Greg Jefferson of My San Antonio News covered the event. He reported some background information:
Organized by the Alabama-based Phil Waldrep Evangelistic Association, the event runs through Sunday.
Waldrep said in a written statement that the event was meant to be nonpolitical.
“It is simply a gathering for Christian women to rejoice in their faith, renew their spirits and fellowship with their sisters in Christ,” he said.
But as he introduced Palin at 8:20 p.m., Waldrep told the revving crowd that Palin “is committed to biblical truths” and that he believed “God has raised her up for this moment.”
Concerning Governor Palin's speech itself, Jefferson wrote:
Former Alaska Gov. Sarah Palin thrilled a crowd of evangelical women Friday night in San Antonio, spiking her talk on overcoming obstacles with barbed references to the media and her critics.I wasn't in the audience last night, but I'm definitely one Christian woman who has Governor Palin's back. Her fight for this nation comes from a deep belief that God has truly placed His hands on America, called America to greatness, and therefore, America is worth standing up for--and so she does. I stand with her.
Instead of delving into the conservative, tea party-tinged politics she is known for, Palin largely focused on the themes of religious faith and family. The GOP's 2008 vice presidential candidate offered no hint of whether she is looking to run for president in 2012.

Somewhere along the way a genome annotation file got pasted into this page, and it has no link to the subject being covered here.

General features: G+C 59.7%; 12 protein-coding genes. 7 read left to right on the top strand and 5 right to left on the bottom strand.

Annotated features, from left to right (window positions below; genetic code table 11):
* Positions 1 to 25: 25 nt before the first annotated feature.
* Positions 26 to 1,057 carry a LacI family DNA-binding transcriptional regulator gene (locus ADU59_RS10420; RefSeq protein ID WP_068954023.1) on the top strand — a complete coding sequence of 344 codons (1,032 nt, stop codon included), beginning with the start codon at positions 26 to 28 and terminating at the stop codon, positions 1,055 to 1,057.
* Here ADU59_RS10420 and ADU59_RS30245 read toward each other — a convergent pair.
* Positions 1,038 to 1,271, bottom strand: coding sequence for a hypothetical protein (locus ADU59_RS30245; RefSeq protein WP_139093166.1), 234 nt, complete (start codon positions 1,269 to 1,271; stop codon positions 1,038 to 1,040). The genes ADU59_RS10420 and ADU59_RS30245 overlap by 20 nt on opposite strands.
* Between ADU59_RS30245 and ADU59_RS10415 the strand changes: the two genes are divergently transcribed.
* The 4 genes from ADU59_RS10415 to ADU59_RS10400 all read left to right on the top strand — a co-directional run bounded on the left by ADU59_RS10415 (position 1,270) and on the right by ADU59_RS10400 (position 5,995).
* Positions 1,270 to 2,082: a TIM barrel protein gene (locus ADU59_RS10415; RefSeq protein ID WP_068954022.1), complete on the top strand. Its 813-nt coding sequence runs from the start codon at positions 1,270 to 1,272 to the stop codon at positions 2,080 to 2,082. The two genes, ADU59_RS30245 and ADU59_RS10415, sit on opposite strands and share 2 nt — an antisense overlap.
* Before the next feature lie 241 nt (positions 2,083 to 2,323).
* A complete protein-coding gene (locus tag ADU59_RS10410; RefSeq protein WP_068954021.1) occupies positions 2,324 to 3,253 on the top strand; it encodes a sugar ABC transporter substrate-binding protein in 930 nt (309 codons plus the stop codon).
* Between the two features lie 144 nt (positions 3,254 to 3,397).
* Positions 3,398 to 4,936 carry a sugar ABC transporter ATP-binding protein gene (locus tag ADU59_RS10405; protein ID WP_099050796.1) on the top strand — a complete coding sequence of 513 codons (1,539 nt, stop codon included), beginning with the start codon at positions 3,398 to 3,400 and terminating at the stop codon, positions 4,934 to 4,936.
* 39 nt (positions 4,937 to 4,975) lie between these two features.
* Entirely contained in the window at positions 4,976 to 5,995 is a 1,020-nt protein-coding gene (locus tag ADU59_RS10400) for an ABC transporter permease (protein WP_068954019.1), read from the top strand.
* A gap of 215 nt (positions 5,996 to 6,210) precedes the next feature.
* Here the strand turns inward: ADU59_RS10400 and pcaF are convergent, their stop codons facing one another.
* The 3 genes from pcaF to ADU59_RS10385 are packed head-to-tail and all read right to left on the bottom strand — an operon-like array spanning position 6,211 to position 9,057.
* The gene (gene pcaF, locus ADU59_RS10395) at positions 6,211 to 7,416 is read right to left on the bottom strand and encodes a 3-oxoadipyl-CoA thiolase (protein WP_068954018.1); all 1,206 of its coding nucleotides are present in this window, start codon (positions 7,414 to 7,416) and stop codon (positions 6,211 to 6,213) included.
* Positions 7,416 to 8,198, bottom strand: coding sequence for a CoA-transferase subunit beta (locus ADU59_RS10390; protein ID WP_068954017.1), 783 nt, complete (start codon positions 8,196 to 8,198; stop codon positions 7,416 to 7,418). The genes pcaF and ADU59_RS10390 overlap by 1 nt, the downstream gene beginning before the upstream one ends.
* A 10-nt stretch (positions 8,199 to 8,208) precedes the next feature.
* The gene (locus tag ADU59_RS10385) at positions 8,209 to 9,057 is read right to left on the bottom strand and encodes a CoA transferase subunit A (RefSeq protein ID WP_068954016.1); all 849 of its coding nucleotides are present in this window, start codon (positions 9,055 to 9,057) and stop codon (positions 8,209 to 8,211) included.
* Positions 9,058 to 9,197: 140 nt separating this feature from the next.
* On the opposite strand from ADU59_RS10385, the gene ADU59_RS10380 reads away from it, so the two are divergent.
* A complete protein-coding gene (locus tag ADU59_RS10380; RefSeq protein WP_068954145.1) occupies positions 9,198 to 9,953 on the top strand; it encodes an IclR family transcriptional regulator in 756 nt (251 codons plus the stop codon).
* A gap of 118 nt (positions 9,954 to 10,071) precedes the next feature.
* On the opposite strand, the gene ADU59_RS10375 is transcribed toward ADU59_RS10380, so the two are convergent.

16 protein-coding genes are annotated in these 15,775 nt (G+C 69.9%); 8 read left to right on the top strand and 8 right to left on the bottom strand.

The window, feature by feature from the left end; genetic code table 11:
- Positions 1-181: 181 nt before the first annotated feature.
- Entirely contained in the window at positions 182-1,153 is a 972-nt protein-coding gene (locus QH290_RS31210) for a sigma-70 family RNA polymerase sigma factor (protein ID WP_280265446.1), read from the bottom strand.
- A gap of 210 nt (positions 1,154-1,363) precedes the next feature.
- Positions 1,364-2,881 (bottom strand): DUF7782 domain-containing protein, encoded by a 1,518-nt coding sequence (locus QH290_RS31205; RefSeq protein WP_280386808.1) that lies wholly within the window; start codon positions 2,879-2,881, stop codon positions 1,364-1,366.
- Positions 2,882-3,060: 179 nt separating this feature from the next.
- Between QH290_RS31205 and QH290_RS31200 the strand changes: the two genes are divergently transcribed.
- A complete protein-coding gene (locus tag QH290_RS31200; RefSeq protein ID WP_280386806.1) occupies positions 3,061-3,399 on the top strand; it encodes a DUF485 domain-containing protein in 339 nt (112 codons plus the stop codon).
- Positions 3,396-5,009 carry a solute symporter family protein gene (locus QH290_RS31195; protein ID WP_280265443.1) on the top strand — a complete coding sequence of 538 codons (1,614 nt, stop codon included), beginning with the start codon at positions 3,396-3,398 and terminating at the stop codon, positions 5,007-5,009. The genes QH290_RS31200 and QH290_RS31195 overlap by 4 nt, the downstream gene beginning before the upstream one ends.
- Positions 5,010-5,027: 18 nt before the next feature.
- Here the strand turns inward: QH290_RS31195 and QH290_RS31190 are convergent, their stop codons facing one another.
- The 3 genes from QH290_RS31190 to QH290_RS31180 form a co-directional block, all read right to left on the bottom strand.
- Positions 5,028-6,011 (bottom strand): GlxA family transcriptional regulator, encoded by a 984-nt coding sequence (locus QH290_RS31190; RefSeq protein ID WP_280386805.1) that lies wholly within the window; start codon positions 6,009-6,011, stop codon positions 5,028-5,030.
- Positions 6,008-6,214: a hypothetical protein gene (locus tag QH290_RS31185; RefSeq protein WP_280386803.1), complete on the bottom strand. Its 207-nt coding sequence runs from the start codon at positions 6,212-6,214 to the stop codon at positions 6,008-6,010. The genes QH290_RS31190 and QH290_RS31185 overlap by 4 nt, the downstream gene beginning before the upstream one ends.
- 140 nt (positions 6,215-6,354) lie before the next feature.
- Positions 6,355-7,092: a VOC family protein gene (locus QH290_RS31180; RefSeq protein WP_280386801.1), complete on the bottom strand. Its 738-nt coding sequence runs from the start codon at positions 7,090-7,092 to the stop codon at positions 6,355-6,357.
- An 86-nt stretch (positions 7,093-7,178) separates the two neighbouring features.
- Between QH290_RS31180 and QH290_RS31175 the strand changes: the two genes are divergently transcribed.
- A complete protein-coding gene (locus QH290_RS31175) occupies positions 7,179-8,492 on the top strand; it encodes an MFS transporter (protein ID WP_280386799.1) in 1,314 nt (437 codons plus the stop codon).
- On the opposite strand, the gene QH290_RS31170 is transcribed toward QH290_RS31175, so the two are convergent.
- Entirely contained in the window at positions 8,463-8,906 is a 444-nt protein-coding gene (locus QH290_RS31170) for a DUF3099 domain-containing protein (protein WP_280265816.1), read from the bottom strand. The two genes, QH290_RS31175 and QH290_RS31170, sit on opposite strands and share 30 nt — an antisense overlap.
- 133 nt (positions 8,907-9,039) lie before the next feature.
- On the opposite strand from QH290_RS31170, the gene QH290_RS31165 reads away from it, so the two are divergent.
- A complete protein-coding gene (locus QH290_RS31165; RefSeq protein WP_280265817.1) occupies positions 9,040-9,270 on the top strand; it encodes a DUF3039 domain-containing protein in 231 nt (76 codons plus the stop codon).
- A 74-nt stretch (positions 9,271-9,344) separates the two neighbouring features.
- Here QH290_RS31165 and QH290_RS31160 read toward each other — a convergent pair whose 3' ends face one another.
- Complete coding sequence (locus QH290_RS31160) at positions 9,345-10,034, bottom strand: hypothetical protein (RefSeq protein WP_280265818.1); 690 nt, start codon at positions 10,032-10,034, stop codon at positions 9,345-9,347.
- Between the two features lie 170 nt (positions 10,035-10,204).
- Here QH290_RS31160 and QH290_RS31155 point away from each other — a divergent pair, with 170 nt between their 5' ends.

Still, she took a veiled swipe at President Barack Obama, telling the audience, “All of you (are) just proudly clinging to your guns and religion.” She was referring to comments Obama made during a fundraiser in 2008.
Palin then turned to the idea of American exceptionalism.
“Being an American means being exceptional because God shed his grace on this country,” Palin said, drawing a burst of applause. “Being an American is nothing to apologize for.”
Her nearly hourlong talk was the main event of the Women of Joy conference's opening night at the Convention Center.
She also talked about the challenges of having a son, Trig, with Down syndrome, and how religion helped her come to terms with it.
But she won some of her most boisterous cheers when she turned her sights on the media. Directly addressing a cluster of television cameramen and reporters, she complained about her treatment at the hands of journalists and said: “May you be touched, may you be blessed with God's spirit.”
Insinuating that her words almost certainly would be wrenched out of context, she said she looked to the audience for support.
“I've got 4,000 Christian women who have my back.”
Read the full article here.
(h/t Josh Painter)